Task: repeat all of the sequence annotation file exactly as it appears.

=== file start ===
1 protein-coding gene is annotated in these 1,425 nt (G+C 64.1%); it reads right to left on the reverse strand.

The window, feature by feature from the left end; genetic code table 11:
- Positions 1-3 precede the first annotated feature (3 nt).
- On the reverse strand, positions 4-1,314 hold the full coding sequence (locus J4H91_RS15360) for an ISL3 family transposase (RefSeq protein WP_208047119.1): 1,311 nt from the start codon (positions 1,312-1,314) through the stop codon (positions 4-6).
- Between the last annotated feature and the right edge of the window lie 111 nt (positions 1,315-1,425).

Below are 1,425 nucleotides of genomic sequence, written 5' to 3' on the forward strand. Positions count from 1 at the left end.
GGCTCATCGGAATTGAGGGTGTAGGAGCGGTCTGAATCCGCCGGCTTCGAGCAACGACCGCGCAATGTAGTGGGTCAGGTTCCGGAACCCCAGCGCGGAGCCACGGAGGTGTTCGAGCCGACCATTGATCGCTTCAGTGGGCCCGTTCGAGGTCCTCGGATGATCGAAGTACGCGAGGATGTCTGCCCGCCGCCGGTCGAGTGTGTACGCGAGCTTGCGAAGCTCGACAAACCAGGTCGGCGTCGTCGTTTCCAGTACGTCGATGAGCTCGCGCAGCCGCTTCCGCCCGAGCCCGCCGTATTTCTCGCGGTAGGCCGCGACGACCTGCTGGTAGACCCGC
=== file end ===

1 protein-coding gene is annotated in these 1,425 nt (G+C 64.1%); it reads right to left on the reverse strand.

The window, feature by feature from the left end; genetic code table 11:
- Positions 1-3 precede the first annotated feature (3 nt).
- On the reverse strand, positions 4-1,314 hold the full coding sequence (locus J4H91_RS15360) for an ISL3 family transposase (RefSeq protein WP_208047119.1): 1,311 nt from the start codon (positions 1,312-1,314) through the stop codon (positions 4-6).
- Between the last annotated feature and the right edge of the window lie 111 nt (positions 1,315-1,425).

Below are 1,425 nucleotides of genomic sequence, written 5' to 3' on the forward strand. Positions count from 1 at the left end.
GGCTCATCGGAATTGAGGGTGTAGGAGCGGTCTGAATCCGCCGGCTTCGAGCAACGACCGCGCAATGTAGTGGGTCAGGTTCCGGAACCCCAGCGCGGAGCCACGGAGGTGTTCGAGCCGACCATTGATCGCTTCAGTGGGCCCGTTCGAGGTCCTCGGATGATCGAAGTACGCGAGGATGTCTGCCCGCCGCCGGTCGAGTGTGTACGCGAGCTTGCGAAGCTCGACAAACCAGGTCGGCGTCGTCGTTTCCAGTACGTCGATGAGCTCGCGCAGCCGCTTCCGCCCGAGCCCGCCGTATTTCTCGCGGTAGGCCGCGACGACCTGCTGGTAGACCCGC